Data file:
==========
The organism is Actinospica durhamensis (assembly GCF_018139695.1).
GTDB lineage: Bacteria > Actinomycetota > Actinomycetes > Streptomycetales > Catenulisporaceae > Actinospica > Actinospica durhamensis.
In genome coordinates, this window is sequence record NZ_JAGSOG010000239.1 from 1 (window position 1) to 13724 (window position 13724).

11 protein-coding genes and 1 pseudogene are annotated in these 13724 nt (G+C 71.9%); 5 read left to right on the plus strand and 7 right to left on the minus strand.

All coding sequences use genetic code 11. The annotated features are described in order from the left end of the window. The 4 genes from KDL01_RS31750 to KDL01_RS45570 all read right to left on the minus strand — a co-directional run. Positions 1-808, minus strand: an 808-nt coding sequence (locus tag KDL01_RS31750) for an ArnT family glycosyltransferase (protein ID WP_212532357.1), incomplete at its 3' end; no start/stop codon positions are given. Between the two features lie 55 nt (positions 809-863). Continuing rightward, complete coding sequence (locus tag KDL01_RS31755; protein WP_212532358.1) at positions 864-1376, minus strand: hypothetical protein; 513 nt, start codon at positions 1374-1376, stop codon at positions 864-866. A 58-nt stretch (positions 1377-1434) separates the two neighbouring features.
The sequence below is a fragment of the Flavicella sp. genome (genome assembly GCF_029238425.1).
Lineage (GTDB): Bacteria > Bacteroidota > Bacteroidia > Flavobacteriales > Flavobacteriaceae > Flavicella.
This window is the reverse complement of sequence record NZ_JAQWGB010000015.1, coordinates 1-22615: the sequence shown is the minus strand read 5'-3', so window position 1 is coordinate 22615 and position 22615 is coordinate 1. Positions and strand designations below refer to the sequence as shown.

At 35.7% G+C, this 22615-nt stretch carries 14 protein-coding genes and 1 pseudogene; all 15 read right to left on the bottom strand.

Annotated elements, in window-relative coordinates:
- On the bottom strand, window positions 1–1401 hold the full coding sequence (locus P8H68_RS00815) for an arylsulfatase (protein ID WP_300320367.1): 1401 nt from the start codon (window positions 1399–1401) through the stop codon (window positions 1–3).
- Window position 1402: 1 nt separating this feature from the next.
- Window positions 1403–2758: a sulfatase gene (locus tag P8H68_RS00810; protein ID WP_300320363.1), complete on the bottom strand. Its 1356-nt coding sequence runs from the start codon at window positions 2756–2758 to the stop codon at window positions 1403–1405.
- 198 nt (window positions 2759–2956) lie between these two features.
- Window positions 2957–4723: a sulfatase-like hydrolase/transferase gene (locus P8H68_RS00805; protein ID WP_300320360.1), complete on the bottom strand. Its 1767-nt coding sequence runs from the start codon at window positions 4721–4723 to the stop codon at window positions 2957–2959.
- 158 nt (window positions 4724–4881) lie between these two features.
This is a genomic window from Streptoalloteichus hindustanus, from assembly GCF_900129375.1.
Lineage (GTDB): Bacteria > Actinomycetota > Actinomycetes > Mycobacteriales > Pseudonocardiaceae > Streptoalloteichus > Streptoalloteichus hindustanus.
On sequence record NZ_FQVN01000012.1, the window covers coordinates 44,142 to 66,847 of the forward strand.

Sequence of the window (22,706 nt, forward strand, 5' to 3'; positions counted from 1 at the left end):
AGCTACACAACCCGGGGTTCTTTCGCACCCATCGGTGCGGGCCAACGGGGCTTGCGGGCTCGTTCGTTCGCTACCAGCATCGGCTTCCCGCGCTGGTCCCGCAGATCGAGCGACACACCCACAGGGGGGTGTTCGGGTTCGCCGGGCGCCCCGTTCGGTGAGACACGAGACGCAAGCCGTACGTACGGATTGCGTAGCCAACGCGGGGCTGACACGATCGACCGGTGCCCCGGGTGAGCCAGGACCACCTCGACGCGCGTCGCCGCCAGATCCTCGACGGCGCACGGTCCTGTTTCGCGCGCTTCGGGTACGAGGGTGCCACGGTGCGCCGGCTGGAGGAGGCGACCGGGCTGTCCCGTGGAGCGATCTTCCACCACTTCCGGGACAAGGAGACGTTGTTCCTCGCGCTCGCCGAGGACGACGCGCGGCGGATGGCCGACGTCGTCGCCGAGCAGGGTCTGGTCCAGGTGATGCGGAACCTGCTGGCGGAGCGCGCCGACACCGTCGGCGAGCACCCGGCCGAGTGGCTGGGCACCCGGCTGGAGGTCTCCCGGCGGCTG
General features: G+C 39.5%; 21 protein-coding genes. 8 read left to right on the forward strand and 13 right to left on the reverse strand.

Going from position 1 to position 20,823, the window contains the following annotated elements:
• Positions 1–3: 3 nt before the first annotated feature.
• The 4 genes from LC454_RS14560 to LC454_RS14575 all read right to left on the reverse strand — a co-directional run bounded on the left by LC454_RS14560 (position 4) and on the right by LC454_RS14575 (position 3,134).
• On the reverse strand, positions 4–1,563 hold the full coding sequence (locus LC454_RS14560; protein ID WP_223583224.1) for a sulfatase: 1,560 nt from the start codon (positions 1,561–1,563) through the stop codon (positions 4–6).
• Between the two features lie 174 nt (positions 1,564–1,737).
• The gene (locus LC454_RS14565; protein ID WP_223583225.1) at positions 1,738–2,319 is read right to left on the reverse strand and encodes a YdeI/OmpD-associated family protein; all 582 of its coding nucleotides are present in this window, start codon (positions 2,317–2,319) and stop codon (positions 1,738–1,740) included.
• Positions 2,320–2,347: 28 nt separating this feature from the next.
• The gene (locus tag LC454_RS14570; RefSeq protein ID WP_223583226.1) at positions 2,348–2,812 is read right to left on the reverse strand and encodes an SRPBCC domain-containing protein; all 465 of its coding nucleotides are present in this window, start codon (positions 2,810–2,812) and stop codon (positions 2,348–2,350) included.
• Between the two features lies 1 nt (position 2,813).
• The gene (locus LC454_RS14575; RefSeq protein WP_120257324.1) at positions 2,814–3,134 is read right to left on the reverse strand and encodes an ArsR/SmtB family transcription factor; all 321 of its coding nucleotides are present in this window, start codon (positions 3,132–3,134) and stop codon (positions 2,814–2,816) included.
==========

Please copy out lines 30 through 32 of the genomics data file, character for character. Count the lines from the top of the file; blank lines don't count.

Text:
• The gene (locus tag LC454_RS14570; RefSeq protein ID WP_223583226.1) at positions 2,348–2,812 is read right to left on the reverse strand and encodes an SRPBCC domain-containing protein; all 465 of its coding nucleotides are present in this window, start codon (positions 2,810–2,812) and stop codon (positions 2,348–2,350) included.
• Between the two features lies 1 nt (position 2,813).
• The gene (locus LC454_RS14575; RefSeq protein WP_120257324.1) at positions 2,814–3,134 is read right to left on the reverse strand and encodes an ArsR/SmtB family transcription factor; all 321 of its coding nucleotides are present in this window, start codon (positions 3,132–3,134) and stop codon (positions 2,814–2,816) included.